What's new in C# 7.2

C# 7.2 is another point release that adds a number of useful features. One theme for this release is working more efficiently with value types by avoiding unnecessary copies or allocations.

The remaining features are small, nice-to-have features.

C# 7.2 uses the language version selection configuration element to select the compiler language version.

The new language features in this release are:

Reference semantics with value types

Language features introduced in 7.2 let you work with value types while using reference semantics. They are designed to increase performance by minimizing copying value types without incurring the memory allocations associated with using reference types. The features include:

  • The in modifier on parameters, to specify that an argument is passed by reference but not modified by the called method.
  • The ref readonly modifier on method returns, to indicate that a method returns its value by reference but doesn't allow writes to that object.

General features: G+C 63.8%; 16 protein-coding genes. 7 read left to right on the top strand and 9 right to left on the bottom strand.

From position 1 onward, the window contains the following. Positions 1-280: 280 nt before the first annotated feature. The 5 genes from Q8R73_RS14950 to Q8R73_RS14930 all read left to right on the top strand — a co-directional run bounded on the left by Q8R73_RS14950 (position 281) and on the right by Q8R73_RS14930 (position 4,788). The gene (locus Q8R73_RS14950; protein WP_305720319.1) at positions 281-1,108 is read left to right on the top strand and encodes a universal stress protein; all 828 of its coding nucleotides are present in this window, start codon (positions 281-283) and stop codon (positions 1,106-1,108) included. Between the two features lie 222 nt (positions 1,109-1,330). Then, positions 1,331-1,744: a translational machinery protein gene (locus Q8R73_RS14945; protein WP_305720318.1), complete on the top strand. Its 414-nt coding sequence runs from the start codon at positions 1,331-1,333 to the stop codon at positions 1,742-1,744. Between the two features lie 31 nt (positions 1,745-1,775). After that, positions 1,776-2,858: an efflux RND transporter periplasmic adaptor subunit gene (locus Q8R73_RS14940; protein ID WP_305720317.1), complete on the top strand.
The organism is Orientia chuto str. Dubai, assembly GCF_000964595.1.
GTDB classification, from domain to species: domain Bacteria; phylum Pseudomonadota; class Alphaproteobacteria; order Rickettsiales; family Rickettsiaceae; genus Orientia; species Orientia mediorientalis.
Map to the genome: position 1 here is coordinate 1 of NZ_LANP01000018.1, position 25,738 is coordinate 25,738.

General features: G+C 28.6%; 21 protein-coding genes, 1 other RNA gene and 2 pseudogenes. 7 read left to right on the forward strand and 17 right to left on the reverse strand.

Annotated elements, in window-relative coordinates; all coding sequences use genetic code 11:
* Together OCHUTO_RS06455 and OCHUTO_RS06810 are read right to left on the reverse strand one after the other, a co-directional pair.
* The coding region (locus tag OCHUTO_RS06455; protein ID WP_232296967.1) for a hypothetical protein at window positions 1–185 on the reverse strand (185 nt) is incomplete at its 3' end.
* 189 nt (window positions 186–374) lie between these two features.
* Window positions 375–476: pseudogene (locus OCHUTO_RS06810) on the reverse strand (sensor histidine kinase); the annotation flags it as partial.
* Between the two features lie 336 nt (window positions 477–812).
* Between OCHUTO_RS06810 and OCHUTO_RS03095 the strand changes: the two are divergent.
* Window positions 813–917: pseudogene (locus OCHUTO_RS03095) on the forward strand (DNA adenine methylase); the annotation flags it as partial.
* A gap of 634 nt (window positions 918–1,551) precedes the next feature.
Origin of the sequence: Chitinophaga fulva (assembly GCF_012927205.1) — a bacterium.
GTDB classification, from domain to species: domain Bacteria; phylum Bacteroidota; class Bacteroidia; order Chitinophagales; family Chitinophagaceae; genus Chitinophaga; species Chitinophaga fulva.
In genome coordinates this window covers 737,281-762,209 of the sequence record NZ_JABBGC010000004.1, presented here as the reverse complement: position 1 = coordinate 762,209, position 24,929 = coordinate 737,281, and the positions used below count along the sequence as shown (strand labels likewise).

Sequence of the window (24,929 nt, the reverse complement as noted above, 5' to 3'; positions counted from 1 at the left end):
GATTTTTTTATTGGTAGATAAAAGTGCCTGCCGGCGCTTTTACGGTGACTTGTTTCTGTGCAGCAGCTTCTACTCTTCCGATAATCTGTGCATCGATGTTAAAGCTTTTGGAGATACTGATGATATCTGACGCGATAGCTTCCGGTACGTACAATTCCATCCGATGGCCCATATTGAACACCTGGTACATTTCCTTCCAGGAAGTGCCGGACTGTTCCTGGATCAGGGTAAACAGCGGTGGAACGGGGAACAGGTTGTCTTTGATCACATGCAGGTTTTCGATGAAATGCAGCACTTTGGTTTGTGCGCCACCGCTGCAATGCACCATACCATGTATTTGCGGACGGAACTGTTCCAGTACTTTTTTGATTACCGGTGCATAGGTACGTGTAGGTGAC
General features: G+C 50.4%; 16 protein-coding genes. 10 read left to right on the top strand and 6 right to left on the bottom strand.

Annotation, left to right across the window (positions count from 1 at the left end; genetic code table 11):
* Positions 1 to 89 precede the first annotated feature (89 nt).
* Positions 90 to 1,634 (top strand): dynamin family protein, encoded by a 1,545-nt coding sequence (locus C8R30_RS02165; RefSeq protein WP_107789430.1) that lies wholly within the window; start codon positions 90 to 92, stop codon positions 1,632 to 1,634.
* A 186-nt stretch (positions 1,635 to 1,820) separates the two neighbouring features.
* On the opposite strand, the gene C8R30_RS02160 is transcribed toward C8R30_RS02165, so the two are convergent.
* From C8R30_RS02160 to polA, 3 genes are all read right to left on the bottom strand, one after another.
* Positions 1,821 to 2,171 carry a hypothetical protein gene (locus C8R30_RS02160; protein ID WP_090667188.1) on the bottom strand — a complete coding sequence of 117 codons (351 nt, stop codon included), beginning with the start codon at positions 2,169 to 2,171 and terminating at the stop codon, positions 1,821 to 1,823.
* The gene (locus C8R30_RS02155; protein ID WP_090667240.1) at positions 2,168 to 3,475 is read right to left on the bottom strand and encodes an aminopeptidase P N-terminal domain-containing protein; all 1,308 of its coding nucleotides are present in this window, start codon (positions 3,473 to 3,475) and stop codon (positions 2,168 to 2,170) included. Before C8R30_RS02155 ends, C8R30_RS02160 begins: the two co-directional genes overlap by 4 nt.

• The readonly struct declaration, to indicate that a struct is immutable and should be passed as an in parameter to its member methods.
  • The ref struct declaration, to indicate that a struct type accesses managed memory directly and must always be stack allocated.

You can read more about all these changes in Using value types with reference semantics.

Non-trailing named arguments

Method calls may now use named arguments that precede positional arguments when those named arguments are in the correct positions. For more information see Named and optional arguments.

Leading underscores in numeric literals

The implementation of support for digit separators in C# 7.0 didn't allow the _ to be the first character of the literal value. Hex and binary numeric literals may now begin with an _.

For example:

int binaryValue = 0b_0101_0101;

private protected access modifier

Finally, a new compound access modifier: private protected indicates that a member may be accessed by containing class or derived classes that are declared in the same assembly. While protected internal allows access by derived classes or classes that are in the same assembly, private protected limits access to derived types declared in the same assembly.

For more information see access modifiers in the language reference.